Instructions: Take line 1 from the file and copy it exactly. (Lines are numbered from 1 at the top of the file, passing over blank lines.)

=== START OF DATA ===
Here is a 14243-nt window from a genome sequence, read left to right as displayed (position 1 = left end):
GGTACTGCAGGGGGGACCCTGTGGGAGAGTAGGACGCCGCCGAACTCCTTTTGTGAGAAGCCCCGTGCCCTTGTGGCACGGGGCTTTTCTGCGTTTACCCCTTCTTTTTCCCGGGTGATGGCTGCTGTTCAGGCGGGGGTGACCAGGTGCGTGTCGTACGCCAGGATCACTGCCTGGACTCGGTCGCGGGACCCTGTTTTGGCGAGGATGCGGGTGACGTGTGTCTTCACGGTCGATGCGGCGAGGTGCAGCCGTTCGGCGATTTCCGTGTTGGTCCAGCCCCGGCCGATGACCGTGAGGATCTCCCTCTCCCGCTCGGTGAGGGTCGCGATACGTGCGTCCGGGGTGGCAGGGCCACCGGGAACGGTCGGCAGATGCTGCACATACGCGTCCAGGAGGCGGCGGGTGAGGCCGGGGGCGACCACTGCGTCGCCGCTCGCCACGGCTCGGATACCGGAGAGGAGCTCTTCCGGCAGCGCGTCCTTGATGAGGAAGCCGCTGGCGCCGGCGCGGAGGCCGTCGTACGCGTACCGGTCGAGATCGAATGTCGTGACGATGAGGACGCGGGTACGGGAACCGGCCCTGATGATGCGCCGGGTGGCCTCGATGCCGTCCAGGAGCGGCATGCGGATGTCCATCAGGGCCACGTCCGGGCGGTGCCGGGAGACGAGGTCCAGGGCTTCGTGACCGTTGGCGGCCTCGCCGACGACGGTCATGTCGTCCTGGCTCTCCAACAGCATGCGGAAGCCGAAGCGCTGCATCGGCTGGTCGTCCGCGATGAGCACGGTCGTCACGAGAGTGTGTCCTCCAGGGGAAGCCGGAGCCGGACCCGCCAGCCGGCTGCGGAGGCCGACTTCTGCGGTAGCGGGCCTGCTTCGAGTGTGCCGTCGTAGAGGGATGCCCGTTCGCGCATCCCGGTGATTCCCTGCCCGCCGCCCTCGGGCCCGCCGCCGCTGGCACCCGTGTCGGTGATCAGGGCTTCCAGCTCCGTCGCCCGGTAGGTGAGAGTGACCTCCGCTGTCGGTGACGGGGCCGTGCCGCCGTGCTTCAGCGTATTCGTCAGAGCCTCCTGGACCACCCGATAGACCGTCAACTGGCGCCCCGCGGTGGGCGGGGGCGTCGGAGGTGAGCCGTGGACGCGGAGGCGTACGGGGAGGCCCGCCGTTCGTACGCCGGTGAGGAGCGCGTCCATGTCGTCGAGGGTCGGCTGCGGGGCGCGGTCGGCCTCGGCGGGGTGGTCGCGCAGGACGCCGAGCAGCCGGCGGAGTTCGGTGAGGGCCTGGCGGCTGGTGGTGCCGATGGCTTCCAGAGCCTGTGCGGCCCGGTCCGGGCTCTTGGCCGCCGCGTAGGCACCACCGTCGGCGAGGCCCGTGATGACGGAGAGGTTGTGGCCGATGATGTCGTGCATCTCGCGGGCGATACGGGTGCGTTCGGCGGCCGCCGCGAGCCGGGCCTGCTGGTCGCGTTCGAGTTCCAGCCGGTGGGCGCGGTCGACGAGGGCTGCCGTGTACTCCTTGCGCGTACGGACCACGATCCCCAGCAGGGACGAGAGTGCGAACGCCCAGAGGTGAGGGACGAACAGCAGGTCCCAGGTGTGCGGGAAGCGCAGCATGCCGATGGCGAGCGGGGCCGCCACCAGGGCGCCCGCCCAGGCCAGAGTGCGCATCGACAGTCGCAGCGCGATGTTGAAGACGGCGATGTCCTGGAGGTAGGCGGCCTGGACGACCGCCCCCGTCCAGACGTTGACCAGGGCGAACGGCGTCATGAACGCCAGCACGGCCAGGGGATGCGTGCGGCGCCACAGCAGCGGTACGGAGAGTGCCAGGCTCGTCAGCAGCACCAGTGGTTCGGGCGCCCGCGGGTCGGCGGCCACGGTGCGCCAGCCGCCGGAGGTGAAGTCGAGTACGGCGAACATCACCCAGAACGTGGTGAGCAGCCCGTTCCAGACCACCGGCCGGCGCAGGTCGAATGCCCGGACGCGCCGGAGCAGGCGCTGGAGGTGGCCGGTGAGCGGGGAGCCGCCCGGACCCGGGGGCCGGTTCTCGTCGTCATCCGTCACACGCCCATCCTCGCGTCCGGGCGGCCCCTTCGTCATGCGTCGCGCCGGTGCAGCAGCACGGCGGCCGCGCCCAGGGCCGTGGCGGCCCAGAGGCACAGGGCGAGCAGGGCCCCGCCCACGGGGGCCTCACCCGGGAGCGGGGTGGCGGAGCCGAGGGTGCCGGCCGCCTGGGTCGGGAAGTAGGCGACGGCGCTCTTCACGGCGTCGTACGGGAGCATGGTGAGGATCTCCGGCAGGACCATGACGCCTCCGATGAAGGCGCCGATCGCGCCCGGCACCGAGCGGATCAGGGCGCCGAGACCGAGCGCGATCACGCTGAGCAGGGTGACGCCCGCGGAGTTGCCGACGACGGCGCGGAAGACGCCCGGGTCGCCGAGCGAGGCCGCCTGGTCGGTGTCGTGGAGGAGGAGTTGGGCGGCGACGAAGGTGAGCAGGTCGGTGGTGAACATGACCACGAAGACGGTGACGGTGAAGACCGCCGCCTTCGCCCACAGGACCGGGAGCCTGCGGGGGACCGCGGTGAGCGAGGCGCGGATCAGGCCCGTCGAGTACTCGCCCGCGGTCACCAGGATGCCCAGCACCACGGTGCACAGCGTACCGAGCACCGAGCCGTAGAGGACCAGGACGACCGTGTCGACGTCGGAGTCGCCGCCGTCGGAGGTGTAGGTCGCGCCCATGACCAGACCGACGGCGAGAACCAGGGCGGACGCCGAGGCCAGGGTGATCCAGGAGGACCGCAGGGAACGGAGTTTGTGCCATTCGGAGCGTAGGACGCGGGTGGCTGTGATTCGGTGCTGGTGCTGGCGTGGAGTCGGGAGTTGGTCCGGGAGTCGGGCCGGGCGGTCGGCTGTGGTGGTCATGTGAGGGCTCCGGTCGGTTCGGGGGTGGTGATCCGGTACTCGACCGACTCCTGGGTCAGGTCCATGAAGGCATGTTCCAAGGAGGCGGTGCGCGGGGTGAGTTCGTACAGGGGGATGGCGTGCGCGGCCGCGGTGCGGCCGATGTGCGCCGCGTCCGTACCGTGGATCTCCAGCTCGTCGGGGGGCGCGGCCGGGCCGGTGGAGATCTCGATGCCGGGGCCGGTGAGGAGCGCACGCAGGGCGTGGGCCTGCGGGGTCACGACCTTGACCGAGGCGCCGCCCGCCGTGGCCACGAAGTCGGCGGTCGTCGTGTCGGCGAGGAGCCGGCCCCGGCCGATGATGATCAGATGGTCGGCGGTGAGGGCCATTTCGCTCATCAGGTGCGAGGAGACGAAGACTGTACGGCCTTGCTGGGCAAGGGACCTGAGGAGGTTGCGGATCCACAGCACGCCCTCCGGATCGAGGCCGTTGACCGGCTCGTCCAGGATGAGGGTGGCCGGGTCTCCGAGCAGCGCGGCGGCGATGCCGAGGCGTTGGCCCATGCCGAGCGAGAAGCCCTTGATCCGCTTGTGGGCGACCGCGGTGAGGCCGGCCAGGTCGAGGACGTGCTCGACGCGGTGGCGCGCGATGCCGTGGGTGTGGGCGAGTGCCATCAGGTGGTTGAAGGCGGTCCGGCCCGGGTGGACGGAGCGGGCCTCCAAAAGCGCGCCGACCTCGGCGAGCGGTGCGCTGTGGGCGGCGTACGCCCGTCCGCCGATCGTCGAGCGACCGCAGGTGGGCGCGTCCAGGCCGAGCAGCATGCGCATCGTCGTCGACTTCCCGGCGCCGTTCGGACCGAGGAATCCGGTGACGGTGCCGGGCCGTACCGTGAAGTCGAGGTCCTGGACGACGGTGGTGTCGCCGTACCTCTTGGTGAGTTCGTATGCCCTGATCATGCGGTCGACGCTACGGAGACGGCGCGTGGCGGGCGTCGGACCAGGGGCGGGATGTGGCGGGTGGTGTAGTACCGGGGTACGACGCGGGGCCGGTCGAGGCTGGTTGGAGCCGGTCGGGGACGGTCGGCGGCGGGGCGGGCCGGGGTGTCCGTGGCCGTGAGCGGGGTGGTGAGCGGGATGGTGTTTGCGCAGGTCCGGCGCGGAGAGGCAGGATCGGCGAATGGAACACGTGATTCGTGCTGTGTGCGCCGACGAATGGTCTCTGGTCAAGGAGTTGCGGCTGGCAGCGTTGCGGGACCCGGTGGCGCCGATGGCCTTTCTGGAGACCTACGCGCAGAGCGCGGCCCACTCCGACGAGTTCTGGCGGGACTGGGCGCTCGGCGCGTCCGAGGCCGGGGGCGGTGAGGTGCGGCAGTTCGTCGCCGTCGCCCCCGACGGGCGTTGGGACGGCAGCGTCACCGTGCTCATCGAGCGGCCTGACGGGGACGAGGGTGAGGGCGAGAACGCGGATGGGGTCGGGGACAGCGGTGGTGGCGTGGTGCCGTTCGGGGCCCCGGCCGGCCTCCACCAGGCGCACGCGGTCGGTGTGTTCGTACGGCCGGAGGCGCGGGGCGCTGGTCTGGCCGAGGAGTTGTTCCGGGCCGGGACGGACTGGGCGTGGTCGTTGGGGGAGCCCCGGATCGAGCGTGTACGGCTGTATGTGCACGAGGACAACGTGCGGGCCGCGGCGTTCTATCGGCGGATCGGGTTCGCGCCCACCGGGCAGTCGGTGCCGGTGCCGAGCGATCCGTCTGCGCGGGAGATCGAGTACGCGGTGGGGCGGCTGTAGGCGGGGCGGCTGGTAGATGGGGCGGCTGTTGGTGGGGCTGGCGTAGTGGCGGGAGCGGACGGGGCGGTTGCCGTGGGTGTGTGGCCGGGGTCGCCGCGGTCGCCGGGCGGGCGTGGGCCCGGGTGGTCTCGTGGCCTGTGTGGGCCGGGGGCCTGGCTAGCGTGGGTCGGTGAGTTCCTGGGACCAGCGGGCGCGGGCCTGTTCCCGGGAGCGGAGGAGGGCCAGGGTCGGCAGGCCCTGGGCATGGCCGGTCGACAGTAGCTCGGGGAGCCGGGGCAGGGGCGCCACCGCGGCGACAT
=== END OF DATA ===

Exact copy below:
Here is a 14243-nt window from a genome sequence, read left to right as displayed (position 1 = left end):